Measurement uncertainty is defined as a “parameter, associated with the
result of a measurement, that characterizes the dispersion of the values
that could reasonably be attributed to the measurand” (JCGM).
Measurement uncertainty is a parameter used in data processing for the
description of both the dispersion of the result and its estimated difference
from the accurate value. Frequently, this is simplified to only dispersion,
and measurement uncertainty is obtained using statistical data variance.
As a basic source for uncertainty processing, we refer to the Guide to the
Expression of Uncertainty in Measurement (GUM) available from Bureau
International des Poids et Mesures (BIPM). The basic idea behind it is to
express mathematically the measurement, get all the uncertainties of input
quantities, including both the statistical and systematic effects, and to
calculate an uncertainty of the measurement results.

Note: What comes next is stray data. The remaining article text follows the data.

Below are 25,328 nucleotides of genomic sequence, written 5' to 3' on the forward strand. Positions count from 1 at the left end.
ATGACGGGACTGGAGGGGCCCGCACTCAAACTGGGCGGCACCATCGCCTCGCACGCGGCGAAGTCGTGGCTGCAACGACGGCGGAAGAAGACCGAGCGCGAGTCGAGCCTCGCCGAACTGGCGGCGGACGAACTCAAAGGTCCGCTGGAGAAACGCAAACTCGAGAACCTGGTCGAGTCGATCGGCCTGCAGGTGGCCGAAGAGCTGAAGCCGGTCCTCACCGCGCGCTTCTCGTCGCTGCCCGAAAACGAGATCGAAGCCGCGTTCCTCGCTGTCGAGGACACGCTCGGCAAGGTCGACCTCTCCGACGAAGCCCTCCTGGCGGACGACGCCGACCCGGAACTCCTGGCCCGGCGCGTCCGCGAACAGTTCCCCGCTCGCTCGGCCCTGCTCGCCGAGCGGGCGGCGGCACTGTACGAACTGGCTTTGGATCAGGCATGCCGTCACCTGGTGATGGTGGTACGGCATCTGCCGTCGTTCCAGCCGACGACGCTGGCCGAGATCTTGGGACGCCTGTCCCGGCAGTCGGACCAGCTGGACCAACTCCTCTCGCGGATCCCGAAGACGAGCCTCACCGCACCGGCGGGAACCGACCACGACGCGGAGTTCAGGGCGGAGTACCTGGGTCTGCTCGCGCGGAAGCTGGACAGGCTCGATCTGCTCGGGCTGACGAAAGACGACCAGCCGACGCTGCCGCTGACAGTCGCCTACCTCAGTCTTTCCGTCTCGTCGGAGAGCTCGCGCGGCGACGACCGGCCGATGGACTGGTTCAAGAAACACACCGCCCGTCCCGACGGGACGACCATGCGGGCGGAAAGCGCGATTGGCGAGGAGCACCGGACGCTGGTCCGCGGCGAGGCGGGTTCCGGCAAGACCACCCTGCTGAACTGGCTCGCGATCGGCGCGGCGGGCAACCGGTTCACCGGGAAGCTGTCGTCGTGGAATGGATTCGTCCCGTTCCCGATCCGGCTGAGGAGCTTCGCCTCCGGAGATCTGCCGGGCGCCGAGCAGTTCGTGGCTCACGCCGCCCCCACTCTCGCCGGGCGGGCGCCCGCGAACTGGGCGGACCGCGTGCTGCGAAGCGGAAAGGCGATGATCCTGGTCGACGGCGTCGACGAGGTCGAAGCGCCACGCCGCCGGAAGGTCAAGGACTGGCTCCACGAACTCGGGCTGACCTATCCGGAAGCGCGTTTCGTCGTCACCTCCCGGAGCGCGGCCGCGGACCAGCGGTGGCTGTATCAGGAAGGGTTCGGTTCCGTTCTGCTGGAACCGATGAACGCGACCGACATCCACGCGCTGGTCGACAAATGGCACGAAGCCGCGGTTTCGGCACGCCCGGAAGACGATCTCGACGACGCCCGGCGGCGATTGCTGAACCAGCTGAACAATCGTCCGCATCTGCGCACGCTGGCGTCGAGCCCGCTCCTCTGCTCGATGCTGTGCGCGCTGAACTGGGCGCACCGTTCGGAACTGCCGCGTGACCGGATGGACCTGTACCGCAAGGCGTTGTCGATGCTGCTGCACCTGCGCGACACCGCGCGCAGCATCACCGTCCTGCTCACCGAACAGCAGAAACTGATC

Measurement uncertainty is usually divided in two components: Type A uncertainty expresses the random error in the data, typically
caused by noise and similar environmental conditions. Its evaluation
is based on statistical tools.
Type B uncertainty describes a systematic error that could be present
in the result, and we do not know it to a level that we could correct it.
This uncertainty is usually evaluated using Gauss law for propagation
of uncertainties. We first construct a mathematical model of the
measurement—an equation describing the measurement process
including the systematic error sources.
Measurement errors are impossible to avoid, although we can minimize
their magnitude by good measurement system design accompanied by
appropriate analysis and processing of measurement data.
Random errors which are also called precision errors in some books are
perturbations of the measurement either side of the true value caused by
random and unpredictable effects, such that positive errors and negative
errors occur in approximately equal numbers for a series of measurements
made of the same quantity.
Disturbance of the measured system by the act of measurement is a
common source of systematic error.